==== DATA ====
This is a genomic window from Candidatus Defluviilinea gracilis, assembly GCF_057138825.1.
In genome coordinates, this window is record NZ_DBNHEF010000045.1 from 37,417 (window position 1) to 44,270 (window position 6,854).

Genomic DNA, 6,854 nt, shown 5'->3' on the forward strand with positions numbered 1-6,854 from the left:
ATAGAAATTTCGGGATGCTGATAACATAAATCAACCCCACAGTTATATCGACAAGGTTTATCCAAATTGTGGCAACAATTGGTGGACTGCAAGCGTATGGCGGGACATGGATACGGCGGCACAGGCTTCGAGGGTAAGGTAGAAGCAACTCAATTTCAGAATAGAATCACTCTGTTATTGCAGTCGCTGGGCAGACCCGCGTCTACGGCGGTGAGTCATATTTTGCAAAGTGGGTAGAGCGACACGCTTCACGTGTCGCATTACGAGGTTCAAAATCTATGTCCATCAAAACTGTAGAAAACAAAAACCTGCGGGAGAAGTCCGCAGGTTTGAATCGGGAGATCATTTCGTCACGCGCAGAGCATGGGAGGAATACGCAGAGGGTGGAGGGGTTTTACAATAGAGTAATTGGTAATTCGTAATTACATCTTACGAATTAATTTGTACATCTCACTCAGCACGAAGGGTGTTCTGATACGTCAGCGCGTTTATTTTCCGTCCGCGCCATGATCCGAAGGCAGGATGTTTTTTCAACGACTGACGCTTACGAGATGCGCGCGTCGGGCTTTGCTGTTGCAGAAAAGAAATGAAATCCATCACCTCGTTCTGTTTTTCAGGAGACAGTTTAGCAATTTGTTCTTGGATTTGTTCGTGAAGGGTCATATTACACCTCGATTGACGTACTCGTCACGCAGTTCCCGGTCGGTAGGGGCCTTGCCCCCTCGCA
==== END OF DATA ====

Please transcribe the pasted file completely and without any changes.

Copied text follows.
This is a genomic window from Candidatus Defluviilinea gracilis, assembly GCF_057138825.1.
In genome coordinates, this window is record NZ_DBNHEF010000045.1 from 37,417 (window position 1) to 44,270 (window position 6,854).

Genomic DNA, 6,854 nt, shown 5'->3' on the forward strand with positions numbered 1-6,854 from the left:
ATAGAAATTTCGGGATGCTGATAACATAAATCAACCCCACAGTTATATCGACAAGGTTTATCCAAATTGTGGCAACAATTGGTGGACTGCAAGCGTATGGCGGGACATGGATACGGCGGCACAGGCTTCGAGGGTAAGGTAGAAGCAACTCAATTTCAGAATAGAATCACTCTGTTATTGCAGTCGCTGGGCAGACCCGCGTCTACGGCGGTGAGTCATATTTTGCAAAGTGGGTAGAGCGACACGCTTCACGTGTCGCATTACGAGGTTCAAAATCTATGTCCATCAAAACTGTAGAAAACAAAAACCTGCGGGAGAAGTCCGCAGGTTTGAATCGGGAGATCATTTCGTCACGCGCAGAGCATGGGAGGAATACGCAGAGGGTGGAGGGGTTTTACAATAGAGTAATTGGTAATTCGTAATTACATCTTACGAATTAATTTGTACATCTCACTCAGCACGAAGGGTGTTCTGATACGTCAGCGCGTTTATTTTCCGTCCGCGCCATGATCCGAAGGCAGGATGTTTTTTCAACGACTGACGCTTACGAGATGCGCGCGTCGGGCTTTGCTGTTGCAGAAAAGAAATGAAATCCATCACCTCGTTCTGTTTTTCAGGAGACAGTTTAGCAATTTGTTCTTGGATTTGTTCGTGAAGGGTCATATTACACCTCGATTGACGTACTCGTCACGCAGTTCCCGGTCGGTAGGGGCCTTGCCCCCTCGCA